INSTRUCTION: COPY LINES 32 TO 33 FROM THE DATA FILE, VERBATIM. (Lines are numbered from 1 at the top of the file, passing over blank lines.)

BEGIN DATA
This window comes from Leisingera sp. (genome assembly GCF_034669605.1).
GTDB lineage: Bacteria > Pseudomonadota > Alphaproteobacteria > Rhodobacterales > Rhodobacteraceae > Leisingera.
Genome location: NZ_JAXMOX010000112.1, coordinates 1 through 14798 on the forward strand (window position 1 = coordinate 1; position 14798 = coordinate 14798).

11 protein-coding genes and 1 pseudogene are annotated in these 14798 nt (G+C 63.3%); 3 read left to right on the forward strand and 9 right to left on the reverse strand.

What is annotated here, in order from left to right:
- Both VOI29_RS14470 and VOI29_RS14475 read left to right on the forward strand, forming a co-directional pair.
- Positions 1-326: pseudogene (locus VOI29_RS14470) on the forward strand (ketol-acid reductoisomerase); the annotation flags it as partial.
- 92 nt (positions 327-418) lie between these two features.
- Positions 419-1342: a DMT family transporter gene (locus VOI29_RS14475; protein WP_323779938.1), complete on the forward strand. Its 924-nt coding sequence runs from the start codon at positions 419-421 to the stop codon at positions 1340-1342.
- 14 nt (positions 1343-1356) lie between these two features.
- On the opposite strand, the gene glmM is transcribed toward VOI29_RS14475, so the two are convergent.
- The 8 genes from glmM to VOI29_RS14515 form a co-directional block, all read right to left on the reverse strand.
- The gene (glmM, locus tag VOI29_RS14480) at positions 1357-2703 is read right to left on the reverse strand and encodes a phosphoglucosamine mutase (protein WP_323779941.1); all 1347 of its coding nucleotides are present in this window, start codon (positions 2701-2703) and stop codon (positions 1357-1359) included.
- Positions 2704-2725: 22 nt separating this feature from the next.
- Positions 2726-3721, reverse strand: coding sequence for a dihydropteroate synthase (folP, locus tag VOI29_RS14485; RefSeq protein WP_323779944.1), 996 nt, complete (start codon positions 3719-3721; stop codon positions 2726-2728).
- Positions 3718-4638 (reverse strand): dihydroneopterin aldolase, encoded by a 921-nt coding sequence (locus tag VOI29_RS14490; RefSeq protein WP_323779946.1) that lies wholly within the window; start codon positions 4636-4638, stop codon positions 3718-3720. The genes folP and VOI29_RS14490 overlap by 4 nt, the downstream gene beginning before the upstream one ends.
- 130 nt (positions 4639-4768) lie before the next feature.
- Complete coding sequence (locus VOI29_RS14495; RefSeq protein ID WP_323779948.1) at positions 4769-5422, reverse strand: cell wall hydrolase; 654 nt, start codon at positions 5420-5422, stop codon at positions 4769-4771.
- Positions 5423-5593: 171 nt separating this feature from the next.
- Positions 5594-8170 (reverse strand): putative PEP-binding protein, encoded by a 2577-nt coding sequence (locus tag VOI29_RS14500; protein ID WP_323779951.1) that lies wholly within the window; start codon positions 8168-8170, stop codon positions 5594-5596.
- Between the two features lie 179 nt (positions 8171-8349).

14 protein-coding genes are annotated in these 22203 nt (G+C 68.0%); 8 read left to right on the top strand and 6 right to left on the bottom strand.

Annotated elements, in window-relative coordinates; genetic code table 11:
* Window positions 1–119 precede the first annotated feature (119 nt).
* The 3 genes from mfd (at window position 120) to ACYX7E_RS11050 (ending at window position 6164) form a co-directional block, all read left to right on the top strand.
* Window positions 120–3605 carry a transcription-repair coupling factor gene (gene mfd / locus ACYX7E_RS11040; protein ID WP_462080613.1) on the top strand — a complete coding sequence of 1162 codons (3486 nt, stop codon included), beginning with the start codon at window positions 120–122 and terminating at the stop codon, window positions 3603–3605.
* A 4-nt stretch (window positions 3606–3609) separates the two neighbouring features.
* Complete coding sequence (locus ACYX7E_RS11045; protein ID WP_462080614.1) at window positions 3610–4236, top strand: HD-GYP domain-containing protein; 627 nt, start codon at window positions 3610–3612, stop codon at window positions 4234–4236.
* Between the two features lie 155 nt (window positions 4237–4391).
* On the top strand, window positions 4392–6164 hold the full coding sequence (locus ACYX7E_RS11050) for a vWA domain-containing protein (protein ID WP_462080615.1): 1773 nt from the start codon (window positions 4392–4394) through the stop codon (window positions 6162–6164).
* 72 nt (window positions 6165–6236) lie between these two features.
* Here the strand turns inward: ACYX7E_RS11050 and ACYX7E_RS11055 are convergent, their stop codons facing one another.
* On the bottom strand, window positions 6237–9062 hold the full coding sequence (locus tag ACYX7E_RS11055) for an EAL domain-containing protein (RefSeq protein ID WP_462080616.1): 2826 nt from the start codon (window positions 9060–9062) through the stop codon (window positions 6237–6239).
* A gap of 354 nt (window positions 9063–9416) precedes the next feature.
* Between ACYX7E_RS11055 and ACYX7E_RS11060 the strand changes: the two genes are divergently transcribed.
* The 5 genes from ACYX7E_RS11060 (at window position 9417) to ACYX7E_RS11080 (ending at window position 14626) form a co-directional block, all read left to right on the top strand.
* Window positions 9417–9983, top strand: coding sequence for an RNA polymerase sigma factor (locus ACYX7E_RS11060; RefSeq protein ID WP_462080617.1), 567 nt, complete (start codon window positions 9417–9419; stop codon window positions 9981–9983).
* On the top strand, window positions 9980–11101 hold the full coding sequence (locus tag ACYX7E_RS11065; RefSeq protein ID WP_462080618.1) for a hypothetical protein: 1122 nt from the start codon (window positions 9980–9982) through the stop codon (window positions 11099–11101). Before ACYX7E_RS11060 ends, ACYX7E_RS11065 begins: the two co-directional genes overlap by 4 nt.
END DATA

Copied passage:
* Here the strand turns inward: ACYX7E_RS11050 and ACYX7E_RS11055 are convergent, their stop codons facing one another.
* On the bottom strand, window positions 6237–9062 hold the full coding sequence (locus tag ACYX7E_RS11055) for an EAL domain-containing protein (RefSeq protein ID WP_462080616.1): 2826 nt from the start codon (window positions 9060–9062) through the stop codon (window positions 6237–6239).